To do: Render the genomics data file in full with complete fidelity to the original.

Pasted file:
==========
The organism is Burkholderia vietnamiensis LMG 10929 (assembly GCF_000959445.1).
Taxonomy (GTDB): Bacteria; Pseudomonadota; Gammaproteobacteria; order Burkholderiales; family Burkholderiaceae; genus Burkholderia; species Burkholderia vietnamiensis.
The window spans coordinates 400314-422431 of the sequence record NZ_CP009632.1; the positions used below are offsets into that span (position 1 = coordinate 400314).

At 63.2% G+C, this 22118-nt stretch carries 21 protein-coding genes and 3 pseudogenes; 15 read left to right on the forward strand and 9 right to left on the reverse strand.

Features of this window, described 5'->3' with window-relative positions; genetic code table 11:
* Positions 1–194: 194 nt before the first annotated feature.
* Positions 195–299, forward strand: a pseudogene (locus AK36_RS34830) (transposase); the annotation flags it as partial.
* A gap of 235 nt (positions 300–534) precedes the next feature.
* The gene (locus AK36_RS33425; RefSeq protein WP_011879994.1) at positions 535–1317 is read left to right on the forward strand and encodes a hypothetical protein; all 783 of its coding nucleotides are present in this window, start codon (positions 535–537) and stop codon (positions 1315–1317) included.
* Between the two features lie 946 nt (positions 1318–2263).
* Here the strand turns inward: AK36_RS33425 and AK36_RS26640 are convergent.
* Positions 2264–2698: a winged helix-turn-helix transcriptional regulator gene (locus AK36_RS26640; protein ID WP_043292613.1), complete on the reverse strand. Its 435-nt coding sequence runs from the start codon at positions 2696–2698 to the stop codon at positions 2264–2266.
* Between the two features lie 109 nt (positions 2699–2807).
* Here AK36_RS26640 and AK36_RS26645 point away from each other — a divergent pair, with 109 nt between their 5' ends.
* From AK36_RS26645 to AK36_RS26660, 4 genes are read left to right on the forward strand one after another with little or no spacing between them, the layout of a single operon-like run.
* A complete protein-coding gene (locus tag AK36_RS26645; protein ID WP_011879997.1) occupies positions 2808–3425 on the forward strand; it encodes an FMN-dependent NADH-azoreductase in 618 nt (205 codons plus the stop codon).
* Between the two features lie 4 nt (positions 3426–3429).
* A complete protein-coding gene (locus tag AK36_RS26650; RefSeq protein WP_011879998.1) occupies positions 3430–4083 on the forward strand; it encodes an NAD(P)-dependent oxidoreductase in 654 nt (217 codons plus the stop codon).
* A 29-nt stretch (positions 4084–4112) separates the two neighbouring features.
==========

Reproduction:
The organism is Burkholderia vietnamiensis LMG 10929 (assembly GCF_000959445.1).
Taxonomy (GTDB): Bacteria; Pseudomonadota; Gammaproteobacteria; order Burkholderiales; family Burkholderiaceae; genus Burkholderia; species Burkholderia vietnamiensis.
The window spans coordinates 400314-422431 of the sequence record NZ_CP009632.1; the positions used below are offsets into that span (position 1 = coordinate 400314).

At 63.2% G+C, this 22118-nt stretch carries 21 protein-coding genes and 3 pseudogenes; 15 read left to right on the forward strand and 9 right to left on the reverse strand.

Features of this window, described 5'->3' with window-relative positions; genetic code table 11:
* Positions 1–194: 194 nt before the first annotated feature.
* Positions 195–299, forward strand: a pseudogene (locus AK36_RS34830) (transposase); the annotation flags it as partial.
* A gap of 235 nt (positions 300–534) precedes the next feature.
* The gene (locus AK36_RS33425; RefSeq protein WP_011879994.1) at positions 535–1317 is read left to right on the forward strand and encodes a hypothetical protein; all 783 of its coding nucleotides are present in this window, start codon (positions 535–537) and stop codon (positions 1315–1317) included.
* Between the two features lie 946 nt (positions 1318–2263).
* Here the strand turns inward: AK36_RS33425 and AK36_RS26640 are convergent.
* Positions 2264–2698: a winged helix-turn-helix transcriptional regulator gene (locus AK36_RS26640; protein ID WP_043292613.1), complete on the reverse strand. Its 435-nt coding sequence runs from the start codon at positions 2696–2698 to the stop codon at positions 2264–2266.
* Between the two features lie 109 nt (positions 2699–2807).
* Here AK36_RS26640 and AK36_RS26645 point away from each other — a divergent pair, with 109 nt between their 5' ends.
* From AK36_RS26645 to AK36_RS26660, 4 genes are read left to right on the forward strand one after another with little or no spacing between them, the layout of a single operon-like run.
* A complete protein-coding gene (locus tag AK36_RS26645; protein ID WP_011879997.1) occupies positions 2808–3425 on the forward strand; it encodes an FMN-dependent NADH-azoreductase in 618 nt (205 codons plus the stop codon).
* Between the two features lie 4 nt (positions 3426–3429).
* A complete protein-coding gene (locus tag AK36_RS26650; RefSeq protein WP_011879998.1) occupies positions 3430–4083 on the forward strand; it encodes an NAD(P)-dependent oxidoreductase in 654 nt (217 codons plus the stop codon).
* A 29-nt stretch (positions 4084–4112) separates the two neighbouring features.